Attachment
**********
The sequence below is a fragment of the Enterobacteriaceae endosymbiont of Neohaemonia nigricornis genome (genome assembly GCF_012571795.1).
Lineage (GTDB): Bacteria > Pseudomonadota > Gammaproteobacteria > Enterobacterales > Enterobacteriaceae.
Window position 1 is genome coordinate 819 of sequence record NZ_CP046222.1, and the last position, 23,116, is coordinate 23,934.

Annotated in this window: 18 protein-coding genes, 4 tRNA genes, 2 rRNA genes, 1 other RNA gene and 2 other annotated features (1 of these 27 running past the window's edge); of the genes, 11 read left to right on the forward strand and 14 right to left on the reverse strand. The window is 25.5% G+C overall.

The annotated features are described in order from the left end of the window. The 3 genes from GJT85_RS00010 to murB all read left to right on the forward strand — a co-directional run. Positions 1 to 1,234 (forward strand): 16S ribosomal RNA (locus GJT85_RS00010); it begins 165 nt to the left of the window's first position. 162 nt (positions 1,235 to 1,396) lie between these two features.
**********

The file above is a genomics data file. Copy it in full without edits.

The sequence below is a fragment of the Enterobacteriaceae endosymbiont of Neohaemonia nigricornis genome (genome assembly GCF_012571795.1).
Lineage (GTDB): Bacteria > Pseudomonadota > Gammaproteobacteria > Enterobacterales > Enterobacteriaceae.
Window position 1 is genome coordinate 819 of sequence record NZ_CP046222.1, and the last position, 23,116, is coordinate 23,934.

Annotated in this window: 18 protein-coding genes, 4 tRNA genes, 2 rRNA genes, 1 other RNA gene and 2 other annotated features (1 of these 27 running past the window's edge); of the genes, 11 read left to right on the forward strand and 14 right to left on the reverse strand. The window is 25.5% G+C overall.

The annotated features are described in order from the left end of the window. The 3 genes from GJT85_RS00010 to murB all read left to right on the forward strand — a co-directional run. Positions 1 to 1,234 (forward strand): 16S ribosomal RNA (locus GJT85_RS00010); it begins 165 nt to the left of the window's first position. 162 nt (positions 1,235 to 1,396) lie between these two features.